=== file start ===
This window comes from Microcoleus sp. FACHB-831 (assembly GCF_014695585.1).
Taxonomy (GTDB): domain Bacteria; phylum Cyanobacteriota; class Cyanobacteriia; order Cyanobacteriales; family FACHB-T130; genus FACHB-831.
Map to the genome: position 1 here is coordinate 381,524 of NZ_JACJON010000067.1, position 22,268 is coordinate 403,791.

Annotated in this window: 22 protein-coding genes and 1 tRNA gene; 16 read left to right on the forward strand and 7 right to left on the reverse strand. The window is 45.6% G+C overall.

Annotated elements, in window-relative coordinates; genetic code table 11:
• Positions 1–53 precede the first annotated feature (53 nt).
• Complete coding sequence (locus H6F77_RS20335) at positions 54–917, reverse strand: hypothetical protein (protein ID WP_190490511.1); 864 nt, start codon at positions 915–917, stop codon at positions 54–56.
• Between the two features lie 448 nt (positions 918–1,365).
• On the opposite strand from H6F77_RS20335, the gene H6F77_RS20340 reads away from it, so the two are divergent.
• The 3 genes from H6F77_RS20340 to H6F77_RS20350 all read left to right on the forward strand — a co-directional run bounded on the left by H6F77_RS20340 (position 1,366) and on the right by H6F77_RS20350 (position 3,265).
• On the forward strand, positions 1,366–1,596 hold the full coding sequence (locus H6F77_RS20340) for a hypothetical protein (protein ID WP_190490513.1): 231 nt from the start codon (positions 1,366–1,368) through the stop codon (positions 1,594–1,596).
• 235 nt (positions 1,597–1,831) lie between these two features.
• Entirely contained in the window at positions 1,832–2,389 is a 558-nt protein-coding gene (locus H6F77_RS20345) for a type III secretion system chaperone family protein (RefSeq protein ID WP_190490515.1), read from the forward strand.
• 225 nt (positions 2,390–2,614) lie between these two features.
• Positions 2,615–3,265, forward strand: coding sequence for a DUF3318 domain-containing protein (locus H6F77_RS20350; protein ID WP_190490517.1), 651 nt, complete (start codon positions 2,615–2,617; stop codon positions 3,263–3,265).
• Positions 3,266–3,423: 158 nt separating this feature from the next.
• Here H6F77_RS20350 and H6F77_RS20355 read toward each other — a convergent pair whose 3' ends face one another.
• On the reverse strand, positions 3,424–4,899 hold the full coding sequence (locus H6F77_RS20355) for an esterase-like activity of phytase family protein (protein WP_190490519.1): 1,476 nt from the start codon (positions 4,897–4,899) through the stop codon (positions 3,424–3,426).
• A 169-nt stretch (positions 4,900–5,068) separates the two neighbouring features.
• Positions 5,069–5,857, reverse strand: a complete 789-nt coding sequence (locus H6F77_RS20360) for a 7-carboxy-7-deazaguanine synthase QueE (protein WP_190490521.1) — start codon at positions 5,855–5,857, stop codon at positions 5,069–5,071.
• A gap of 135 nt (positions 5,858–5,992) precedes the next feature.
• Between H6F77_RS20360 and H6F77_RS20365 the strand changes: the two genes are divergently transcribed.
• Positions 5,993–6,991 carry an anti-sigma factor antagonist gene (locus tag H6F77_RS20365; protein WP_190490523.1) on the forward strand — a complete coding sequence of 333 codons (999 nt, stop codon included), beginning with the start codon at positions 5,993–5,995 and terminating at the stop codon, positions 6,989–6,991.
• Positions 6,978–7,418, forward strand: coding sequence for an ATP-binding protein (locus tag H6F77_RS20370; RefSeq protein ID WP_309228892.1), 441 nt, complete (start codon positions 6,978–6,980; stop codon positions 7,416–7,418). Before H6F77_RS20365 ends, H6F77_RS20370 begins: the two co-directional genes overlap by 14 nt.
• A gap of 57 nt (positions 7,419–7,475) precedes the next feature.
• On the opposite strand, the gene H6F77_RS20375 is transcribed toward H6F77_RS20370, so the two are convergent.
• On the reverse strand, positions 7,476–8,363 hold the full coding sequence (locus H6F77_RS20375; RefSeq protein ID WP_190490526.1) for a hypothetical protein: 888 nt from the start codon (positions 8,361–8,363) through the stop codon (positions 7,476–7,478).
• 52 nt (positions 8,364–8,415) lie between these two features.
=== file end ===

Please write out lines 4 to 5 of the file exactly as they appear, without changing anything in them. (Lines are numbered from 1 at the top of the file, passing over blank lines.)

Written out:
Annotated in this window: 22 protein-coding genes and 1 tRNA gene; 16 read left to right on the forward strand and 7 right to left on the reverse strand. The window is 45.6% G+C overall.

Annotated elements, in window-relative coordinates; genetic code table 11: